When people look at Radiohead, the first person everyone notices is either Thom Yorke or Jonny Greenwood. That’s not surprising given that Yorke, as the frontman, is in charge of the songs’ lyrics, vocals, and occasionally crazy dancing. For Greenwood to get recognition, all he has to do is play his guitar and the audience’s attention will hone in on him. However, neither Yorke’s singing nor Greenwood’s chord progressions would move forward much without the strong, rhythmic drumming supplied by Phil Selway.
Selway was born on May 23, 1967, in Abingdon, Oxfordshire. He met all of his future bandmates while attending Abingdon School, a boys-only public school. In 1985 the five students formed the band that would eventually turn into Radiohead. Originally called On A Friday (due to that being their usual rehearsal day), the band played its first show in late 1986 in Oxford’s Jericho Tavern. The band’s trajectory was put on hold for a few years when all of the members, except for Greenwood, gained their university degrees. Selway studied English History at Liverpool John Moores University. He even had a job as an English teacher at one point before his music career took off.
Once everyone had received their degrees, On A Friday began to ascend quickly. Through recording demos like Manic Hedgehog and active gigging, the band caught the attention of Chris Hufford and Bryan Edge, who became the group’s managers. After a chance meeting between bassist Colin Greenwood and EMI representative Keith Wozencroft, On A Friday was signed to a six-album record deal in 1991. Changing its name to Radiohead, taken from a Talking Heads song, the band released its debut EP, Drill, in late 1992. From there, the history is well known.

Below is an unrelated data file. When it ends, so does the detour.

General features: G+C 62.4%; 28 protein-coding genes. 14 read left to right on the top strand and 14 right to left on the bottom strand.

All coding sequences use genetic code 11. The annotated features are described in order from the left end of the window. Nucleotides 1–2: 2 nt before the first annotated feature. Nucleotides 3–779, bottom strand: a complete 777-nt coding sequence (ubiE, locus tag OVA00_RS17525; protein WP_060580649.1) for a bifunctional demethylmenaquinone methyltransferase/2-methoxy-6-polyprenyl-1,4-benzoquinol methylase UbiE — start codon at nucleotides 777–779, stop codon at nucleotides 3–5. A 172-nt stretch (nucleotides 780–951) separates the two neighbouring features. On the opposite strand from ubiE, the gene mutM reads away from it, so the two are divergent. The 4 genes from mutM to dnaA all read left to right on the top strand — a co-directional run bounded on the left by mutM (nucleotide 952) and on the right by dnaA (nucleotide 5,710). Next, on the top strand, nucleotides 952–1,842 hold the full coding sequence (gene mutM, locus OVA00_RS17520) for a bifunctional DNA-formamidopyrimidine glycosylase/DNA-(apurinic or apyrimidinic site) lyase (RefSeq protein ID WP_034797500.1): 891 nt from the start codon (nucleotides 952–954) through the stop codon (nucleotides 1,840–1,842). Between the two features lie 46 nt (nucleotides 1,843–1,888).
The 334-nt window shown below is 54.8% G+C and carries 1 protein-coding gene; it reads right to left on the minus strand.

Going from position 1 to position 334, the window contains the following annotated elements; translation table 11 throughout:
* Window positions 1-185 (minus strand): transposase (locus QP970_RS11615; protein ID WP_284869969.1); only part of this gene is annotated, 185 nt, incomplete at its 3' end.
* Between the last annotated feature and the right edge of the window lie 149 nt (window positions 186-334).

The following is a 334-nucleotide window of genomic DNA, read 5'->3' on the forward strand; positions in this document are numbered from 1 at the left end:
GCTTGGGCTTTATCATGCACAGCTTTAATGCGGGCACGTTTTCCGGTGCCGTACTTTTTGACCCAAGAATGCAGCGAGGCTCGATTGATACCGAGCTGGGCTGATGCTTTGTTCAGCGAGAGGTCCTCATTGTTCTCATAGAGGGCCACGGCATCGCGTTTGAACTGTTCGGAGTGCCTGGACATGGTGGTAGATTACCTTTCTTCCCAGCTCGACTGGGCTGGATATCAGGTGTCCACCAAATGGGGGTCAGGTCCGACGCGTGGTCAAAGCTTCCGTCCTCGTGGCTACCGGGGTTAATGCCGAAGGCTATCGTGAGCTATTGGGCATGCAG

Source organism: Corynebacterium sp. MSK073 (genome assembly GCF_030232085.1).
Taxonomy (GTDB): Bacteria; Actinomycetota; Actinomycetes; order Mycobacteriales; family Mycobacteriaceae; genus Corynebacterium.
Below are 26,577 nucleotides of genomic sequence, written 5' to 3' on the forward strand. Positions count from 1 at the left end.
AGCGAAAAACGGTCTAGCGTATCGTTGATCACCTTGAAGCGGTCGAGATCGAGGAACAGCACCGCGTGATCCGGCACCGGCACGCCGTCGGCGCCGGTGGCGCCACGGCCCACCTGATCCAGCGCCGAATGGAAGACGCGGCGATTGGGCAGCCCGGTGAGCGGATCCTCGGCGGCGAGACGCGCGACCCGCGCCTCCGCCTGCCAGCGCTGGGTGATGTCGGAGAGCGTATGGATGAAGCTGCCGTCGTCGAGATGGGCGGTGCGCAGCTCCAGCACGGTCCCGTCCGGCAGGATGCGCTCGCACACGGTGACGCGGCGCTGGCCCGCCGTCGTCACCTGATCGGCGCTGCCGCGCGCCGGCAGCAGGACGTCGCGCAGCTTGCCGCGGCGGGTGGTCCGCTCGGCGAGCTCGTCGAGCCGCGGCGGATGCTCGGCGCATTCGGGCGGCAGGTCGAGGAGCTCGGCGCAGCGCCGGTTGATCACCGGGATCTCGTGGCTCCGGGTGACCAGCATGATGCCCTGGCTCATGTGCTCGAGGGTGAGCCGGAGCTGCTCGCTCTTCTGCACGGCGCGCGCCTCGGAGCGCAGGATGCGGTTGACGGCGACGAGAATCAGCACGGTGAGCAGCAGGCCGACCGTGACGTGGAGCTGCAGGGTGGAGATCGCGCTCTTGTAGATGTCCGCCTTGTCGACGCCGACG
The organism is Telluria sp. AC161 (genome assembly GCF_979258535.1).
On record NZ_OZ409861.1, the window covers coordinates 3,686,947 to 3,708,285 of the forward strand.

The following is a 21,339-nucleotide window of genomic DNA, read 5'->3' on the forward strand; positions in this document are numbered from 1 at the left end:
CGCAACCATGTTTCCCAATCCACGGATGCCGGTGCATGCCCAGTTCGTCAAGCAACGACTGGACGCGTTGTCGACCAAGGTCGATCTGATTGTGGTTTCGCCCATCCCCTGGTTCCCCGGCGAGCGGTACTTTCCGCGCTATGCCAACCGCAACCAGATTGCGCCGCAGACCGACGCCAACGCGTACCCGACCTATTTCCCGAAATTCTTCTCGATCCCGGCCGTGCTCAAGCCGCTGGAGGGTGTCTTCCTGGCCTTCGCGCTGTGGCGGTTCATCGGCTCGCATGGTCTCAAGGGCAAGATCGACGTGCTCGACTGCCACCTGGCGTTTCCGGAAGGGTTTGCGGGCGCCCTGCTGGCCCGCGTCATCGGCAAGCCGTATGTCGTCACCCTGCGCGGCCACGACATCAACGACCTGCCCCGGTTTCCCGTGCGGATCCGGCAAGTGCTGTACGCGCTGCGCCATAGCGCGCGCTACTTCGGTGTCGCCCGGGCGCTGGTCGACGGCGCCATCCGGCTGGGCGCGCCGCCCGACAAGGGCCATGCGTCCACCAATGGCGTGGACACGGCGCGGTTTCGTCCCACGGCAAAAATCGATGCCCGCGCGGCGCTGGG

Selway’s drumming stuck to the classic/alternative rock style for Radiohead’s first two album, Pablo Honey and The Bends. Once OK Computer rolled around, his skills became far more prominent as the music got more experimental. “Airbag” featured an electronic drumbeat programmed from a recording of him playing that lasted only seconds, an experiment with manipulating rhythm that Selway would use greatly on Kid A. “Paranoid Android” highlighted Selway’s speed as well as his ability to quickly move between different timings. If you can tune out the guitar, you’ll hear Selway rip across the drums as he bridges two sides of Greenwood’ solo. On many of the normal 4/4 time songs, he worked in a more repetitive, solid technique, sometimes including a motorik sound.
Once the work on Kid A began, no one in Radiohead stuck with only their known skill set. Everyone was branching out, including Selway. Moving away from the standard drum pads, he started working with drum machines and digital manipulators to create fresh rhythms. The adjustment wasn’t easy for him, though, and he wondered what a drummer was supposed to do on an album without traditional instruments. From the bombastic, apocalyptic “Idioteque” to the slightly stumbling, walking pace of “Morning Bell”, Selway came through to a new territory in terms of innovative timing and the use of technology to advance the songs’ beats.
However, Selway’s ultimate drum track has to be “Pyramid Song”, from 2001’s Amnesiac. The mostly-piano driven piece really begins to take off about halfway through when Sleway’s jazz influenced compound rhythm kicks in. For most people, this song would seem difficult to play along to due to Yorke’s frequent short pauses in the piano melody. However, Selway’s marching jazz beat provides the perfect support for Yorke’s piano and vocals to float over. Just because this was some of his best work, it doesn’t mean that he hasn’t had great tracks as of late. Listen to “There There”, “Weird Fishes/Arpeggi”, and “Reckoner”. You’ll hear the drum pattern of a man who evolved from playing straightforward rock beats to creating some of the most innovative rhythms of the past 20 years.